With the passing of the 2018 Farm Bill Congress has authorized the cultivation of industrial hemp. As businesses seek to take advantage of this change, they must navigate a quagmire of federal and state regulations. Staying abreast of these ever-changing regulations is critical, allowing businesses to move into this burgeoning sector, while avoiding costly civil and criminal penalties.
Under the new Farm Bill, industrial hemp is classified as part of a cannabis plant with less than 0.3% tetrahydrocannabinol (THC) concentration, based on the product’s dry weight. If a crop meets these criteria, it may be cultivated legally without being classified as marijuana—a Schedule I controlled substance. This means that derivative products of industrial hemp, such as cannabidiol (CBD) products, may be legally produced and transported in interstate commerce.
Despite this relaxation in federal law, cultivation of industrial hemp and its derivative products must still comport with the regulations of federal and state agencies. For example, active derivative products, like CBD, cannot be added to food or dietary supplements without running afoul of the Food and Drug Administration (FDA). Non-active derivatives, such as hemp seed oil, can be freely added to these products. While the FDA has taken no enforcement action—at least for the time being—businesses should be wary of combining active derivatives with food or dietary supplements.
The Farm Bill also directed state departments of agriculture to establish pilot programs to oversee and regulate industrial hemp. North Carolina has established its own state pilot program. Under this program, the North Carolina Industrial Hemp Commission is authorized to issue licenses to growers of industrial hemp. When applying, growers must provide the Commission with the exact location of their proposed farming operation. Prospective growers must also pay the Commission an initial license fee based on the number of acres cultivated; this fee can be assessed up to ten thousand dollars. After the initial fee, growers will continue to pay annual fees of two hundred and fifty dollars, plus two dollars per acre cultivated.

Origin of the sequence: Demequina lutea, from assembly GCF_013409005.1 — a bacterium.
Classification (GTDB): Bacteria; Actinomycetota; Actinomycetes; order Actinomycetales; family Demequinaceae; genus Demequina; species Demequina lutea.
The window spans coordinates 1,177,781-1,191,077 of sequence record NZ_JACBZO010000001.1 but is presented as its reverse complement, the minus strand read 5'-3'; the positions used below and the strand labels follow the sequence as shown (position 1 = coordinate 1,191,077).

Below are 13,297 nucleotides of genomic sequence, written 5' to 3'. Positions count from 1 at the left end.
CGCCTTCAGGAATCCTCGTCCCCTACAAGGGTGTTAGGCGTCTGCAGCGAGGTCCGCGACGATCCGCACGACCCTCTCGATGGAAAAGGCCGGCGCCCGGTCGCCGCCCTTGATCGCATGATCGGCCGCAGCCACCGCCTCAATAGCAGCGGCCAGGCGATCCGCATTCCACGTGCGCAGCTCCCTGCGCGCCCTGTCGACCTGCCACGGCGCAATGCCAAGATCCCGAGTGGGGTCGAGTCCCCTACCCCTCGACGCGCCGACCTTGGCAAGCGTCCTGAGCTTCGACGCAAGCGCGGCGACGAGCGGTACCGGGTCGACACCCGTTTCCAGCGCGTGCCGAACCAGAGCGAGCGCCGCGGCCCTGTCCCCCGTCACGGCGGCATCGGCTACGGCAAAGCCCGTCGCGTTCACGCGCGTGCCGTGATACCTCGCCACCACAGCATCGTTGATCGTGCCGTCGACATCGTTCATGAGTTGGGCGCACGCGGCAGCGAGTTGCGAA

In addition to the licensing costs, growers must also stay abreast of their compliance responsibilities. Growers must maintain records demonstrating their compliance with state law, and retain these records for a minimum of three years. Most importantly, growers under this program forfeit some of their search and seizure rights, as the licenses require them to allow the Commission and law enforcement to inspect their farming operations.
Failure to comply with the Commission’s regulations can result in a wide array of penalties, ranging from civil fines to felony charges. Each compliance violation results in a two thousand five hundred dollar fine. As for criminal penalties, providing misleading information to the Commission or tampering with an industrial hemp crop can result in a Class 1 misdemeanor. Finally, any activity involving marijuana—as opposed to industrial hemp—in the designated cultivation area can result in a Class I felony, charged along with any other drug crime available under state law. While these developments have opened up many new commercial opportunities, businesses should be cautions as they navigate this complex area of state and federal regulation.